Last Thursday, Tesla's plant in Fremont, California -- where all the company's cars are manufactured -- was thrown a curveball. Jose Moran, a worker trying to rally the plant's 6000+ employees to join the United Auto Workers union (UAW), alleged long hours, low pay and potentially unsafe equipment in a post. Now Tesla CEO Elon Musk has told Gizmodo he intends to look into the situation.
Image: AP Photo/Marcio Jose Sanchez
"I'm doing an investigation right now," Musk told Gizmodo over Twitter direct message, "Fremont production management was in poor shape and not able to scale about a year ago. I think we've made a lot of progress since then." He said he intends to publish the results of this (exceedingly short?) probe later this week.
"If there are areas that you are hearing are still not great, I would love to hear feedback on that," he added. It echoes a similar (albeit public) statement Musk made last month asking for input on suggestions he should make to US President Trump. It's unclear if those suggestions were heeded or amounted to any policy changes. We'll assume this statement was also intended to be public as well. And workers have nothing to fear about bringing their testimony to Musk or the press.
While much has been made of the confidentiality agreements Tesla workers were made to sign -- so much so that five California assembly members drafted a letter decrying the contracts' apparently broad language that they felt limited employees' ability to speak freely about working conditions and pay -- worried workers might be heartened by some good news from their boss's boss's boss.
"[The confidentiality agreements] were drawn up to stop advance product leaks to the media," Musk told Gizmodo. "They specifically excluded workplace environment, health, safety or anything else." Gizmodo has so far been unable to obtain a copy of this agreement to confirm this. But as far as workaday employees are concerned, their CEO's word ought to count for something -- or at the very least, provide a counterargument to potential overreach by management.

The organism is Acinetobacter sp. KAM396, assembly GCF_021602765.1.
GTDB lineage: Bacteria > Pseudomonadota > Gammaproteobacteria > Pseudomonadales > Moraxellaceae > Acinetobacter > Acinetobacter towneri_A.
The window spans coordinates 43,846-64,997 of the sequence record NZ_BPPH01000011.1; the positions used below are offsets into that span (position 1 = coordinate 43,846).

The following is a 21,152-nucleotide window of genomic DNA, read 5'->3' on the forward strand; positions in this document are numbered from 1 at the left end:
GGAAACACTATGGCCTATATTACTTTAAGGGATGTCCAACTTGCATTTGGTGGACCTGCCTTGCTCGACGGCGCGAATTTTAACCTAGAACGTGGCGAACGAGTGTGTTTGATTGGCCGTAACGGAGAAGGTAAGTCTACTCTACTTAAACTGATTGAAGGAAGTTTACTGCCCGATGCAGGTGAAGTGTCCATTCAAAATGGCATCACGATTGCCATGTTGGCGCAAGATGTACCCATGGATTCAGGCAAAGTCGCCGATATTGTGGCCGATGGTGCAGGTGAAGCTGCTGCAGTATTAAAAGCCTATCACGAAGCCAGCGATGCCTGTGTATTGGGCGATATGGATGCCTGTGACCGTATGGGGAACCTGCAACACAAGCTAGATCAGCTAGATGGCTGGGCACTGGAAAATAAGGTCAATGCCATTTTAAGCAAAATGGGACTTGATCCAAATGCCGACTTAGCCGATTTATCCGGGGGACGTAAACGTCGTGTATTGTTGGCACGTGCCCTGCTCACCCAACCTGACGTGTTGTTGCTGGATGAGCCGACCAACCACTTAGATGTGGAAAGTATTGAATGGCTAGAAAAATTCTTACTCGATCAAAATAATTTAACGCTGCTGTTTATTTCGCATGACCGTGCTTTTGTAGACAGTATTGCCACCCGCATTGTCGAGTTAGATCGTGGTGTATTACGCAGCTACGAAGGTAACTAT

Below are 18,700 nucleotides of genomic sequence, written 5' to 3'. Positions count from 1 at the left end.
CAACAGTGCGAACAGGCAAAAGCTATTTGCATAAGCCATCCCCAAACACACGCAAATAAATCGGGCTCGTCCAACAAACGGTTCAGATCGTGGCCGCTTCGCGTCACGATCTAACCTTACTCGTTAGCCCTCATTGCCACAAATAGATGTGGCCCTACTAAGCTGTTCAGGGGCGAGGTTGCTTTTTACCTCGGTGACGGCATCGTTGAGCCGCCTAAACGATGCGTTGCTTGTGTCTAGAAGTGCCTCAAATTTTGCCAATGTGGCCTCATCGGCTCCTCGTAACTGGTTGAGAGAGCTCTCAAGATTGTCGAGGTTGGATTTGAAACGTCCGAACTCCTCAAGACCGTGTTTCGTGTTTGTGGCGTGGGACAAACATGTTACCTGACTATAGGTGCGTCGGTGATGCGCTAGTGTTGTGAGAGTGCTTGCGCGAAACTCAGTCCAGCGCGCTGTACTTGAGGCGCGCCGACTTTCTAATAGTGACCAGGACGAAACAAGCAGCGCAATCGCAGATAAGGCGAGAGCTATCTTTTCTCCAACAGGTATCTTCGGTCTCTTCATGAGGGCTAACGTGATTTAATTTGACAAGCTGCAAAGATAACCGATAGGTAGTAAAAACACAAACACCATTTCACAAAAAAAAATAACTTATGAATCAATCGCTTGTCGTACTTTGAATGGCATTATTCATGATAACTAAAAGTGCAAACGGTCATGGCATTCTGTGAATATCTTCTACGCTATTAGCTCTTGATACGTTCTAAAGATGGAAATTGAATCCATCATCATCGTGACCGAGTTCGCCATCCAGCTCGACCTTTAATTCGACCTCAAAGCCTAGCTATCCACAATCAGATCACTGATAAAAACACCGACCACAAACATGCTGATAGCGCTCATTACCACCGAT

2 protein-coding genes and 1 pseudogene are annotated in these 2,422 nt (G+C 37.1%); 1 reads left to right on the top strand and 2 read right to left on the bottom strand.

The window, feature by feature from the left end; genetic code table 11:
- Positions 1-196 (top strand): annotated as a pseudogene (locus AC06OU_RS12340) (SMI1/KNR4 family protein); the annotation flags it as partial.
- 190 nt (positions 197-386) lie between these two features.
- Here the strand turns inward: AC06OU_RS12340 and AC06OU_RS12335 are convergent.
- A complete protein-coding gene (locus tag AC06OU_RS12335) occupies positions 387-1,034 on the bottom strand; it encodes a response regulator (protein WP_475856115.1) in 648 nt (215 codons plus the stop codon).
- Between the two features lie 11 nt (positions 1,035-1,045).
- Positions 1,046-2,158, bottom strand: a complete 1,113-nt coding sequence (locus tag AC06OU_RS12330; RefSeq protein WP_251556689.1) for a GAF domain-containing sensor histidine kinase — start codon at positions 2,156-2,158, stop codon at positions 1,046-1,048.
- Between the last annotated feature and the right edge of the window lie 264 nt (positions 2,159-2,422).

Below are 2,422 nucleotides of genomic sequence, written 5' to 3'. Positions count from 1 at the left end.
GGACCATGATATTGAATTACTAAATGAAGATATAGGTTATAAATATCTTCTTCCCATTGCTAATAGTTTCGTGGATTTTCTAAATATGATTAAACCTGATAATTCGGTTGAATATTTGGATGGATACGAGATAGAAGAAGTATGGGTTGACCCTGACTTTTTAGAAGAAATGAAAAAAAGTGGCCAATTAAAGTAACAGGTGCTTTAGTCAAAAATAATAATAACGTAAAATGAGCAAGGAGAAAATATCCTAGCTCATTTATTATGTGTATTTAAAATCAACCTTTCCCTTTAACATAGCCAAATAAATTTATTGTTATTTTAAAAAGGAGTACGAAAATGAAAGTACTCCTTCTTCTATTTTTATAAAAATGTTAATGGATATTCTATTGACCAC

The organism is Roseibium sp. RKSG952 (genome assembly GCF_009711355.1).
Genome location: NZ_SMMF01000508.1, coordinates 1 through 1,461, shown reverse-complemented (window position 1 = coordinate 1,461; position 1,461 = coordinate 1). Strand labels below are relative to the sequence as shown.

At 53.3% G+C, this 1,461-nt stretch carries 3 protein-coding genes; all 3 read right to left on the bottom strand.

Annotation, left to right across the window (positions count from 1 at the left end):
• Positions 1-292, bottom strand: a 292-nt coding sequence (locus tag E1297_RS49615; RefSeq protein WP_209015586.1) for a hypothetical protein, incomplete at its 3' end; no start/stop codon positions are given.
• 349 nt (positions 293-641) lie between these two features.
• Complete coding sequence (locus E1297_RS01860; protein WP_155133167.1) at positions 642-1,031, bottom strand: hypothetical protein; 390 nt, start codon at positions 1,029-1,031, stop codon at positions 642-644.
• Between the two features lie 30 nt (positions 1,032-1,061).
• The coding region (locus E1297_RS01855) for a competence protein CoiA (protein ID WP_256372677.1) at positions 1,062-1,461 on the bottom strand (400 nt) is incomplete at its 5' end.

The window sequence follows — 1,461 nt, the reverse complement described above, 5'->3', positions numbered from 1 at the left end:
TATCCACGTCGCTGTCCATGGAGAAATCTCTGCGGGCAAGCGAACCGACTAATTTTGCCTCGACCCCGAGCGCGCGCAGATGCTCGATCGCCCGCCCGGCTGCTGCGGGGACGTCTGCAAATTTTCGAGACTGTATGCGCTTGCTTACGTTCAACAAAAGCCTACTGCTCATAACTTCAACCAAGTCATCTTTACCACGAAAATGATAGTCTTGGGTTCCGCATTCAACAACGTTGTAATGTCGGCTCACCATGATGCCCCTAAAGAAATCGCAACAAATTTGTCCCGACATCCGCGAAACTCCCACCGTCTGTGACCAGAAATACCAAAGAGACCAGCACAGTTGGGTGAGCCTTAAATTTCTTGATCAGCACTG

Musk concluded by noting that the agreement, "obviously hasn't prevented that UAW guy from publishing that BS piece," he wrote, once again going on the attack against Moran who the UAW have loudly and repeatedly claimed is not on the union's payroll.
UAW represented workers when the current Tesla plant was NUMMI -- the joint venture between Toyota and GM -- and according to a former employee, many ex-NUMMI workers still feel ill-will towards UAW for their handling of the shutdown. Before NUMMI the plant was known as Fremont Assembly, and was widely considered one of GM's worst plants. It was also represented by UAW. The union was cut out when Tesla took over the space, and is likely angling for a way back in. Curiously, all five California assembly members who signed the letter criticising Tesla's confidentiality agreement are endorsed by the UAW.
The Region 5 headquarters of UAW used to be located in the midst of the old NUMMI factory at 45201 Fremont Blvd. Back in 2014 it was purchased by Tesla, and rumour has it it's being converted into a showroom.
UAW and Tesla did not respond to requests for comment by the time of writing.